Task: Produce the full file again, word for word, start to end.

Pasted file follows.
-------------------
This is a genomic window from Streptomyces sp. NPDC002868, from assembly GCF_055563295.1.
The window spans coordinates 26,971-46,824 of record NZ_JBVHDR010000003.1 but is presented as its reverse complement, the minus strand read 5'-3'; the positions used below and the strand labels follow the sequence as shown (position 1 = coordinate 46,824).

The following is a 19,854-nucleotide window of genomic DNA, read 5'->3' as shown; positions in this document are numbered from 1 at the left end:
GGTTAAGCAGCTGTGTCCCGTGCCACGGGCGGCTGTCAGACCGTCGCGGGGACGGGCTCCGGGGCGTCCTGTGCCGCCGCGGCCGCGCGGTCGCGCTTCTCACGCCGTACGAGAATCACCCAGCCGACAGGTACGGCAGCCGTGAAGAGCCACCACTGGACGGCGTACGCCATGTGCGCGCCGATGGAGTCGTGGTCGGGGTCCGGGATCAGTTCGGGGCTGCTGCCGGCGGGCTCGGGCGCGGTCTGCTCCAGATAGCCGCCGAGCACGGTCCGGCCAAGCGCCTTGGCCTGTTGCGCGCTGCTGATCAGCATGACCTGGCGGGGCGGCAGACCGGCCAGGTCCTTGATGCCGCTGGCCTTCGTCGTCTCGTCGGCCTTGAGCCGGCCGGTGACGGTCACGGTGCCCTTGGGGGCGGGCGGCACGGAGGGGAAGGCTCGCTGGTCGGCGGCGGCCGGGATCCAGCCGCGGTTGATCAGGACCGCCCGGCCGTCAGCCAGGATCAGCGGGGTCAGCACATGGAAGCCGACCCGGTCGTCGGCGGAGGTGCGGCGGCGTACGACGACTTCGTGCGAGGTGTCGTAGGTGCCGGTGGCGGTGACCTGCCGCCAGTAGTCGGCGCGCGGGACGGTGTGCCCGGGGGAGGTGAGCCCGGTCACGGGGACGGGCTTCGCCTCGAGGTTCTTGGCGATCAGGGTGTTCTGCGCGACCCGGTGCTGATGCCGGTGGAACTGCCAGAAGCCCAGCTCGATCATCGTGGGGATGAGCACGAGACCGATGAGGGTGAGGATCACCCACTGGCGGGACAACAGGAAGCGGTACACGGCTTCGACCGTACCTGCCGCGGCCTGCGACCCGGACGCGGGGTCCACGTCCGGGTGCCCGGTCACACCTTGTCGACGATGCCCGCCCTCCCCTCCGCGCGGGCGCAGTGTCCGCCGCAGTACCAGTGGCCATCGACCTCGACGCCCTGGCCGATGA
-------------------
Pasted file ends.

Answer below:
This is a genomic window from Streptomyces sp. NPDC002868, from assembly GCF_055563295.1.
The window spans coordinates 26,971-46,824 of record NZ_JBVHDR010000003.1 but is presented as its reverse complement, the minus strand read 5'-3'; the positions used below and the strand labels follow the sequence as shown (position 1 = coordinate 46,824).

The following is a 19,854-nucleotide window of genomic DNA, read 5'->3' as shown; positions in this document are numbered from 1 at the left end:
GGTTAAGCAGCTGTGTCCCGTGCCACGGGCGGCTGTCAGACCGTCGCGGGGACGGGCTCCGGGGCGTCCTGTGCCGCCGCGGCCGCGCGGTCGCGCTTCTCACGCCGTACGAGAATCACCCAGCCGACAGGTACGGCAGCCGTGAAGAGCCACCACTGGACGGCGTACGCCATGTGCGCGCCGATGGAGTCGTGGTCGGGGTCCGGGATCAGTTCGGGGCTGCTGCCGGCGGGCTCGGGCGCGGTCTGCTCCAGATAGCCGCCGAGCACGGTCCGGCCAAGCGCCTTGGCCTGTTGCGCGCTGCTGATCAGCATGACCTGGCGGGGCGGCAGACCGGCCAGGTCCTTGATGCCGCTGGCCTTCGTCGTCTCGTCGGCCTTGAGCCGGCCGGTGACGGTCACGGTGCCCTTGGGGGCGGGCGGCACGGAGGGGAAGGCTCGCTGGTCGGCGGCGGCCGGGATCCAGCCGCGGTTGATCAGGACCGCCCGGCCGTCAGCCAGGATCAGCGGGGTCAGCACATGGAAGCCGACCCGGTCGTCGGCGGAGGTGCGGCGGCGTACGACGACTTCGTGCGAGGTGTCGTAGGTGCCGGTGGCGGTGACCTGCCGCCAGTAGTCGGCGCGCGGGACGGTGTGCCCGGGGGAGGTGAGCCCGGTCACGGGGACGGGCTTCGCCTCGAGGTTCTTGGCGATCAGGGTGTTCTGCGCGACCCGGTGCTGATGCCGGTGGAACTGCCAGAAGCCCAGCTCGATCATCGTGGGGATGAGCACGAGACCGATGAGGGTGAGGATCACCCACTGGCGGGACAACAGGAAGCGGTACACGGCTTCGACCGTACCTGCCGCGGCCTGCGACCCGGACGCGGGGTCCACGTCCGGGTGCCCGGTCACACCTTGTCGACGATGCCCGCCCTCCCCTCCGCGCGGGCGCAGTGTCCGCCGCAGTACCAGTGGCCATCGACCTCGACGCCCTGGCCGATGA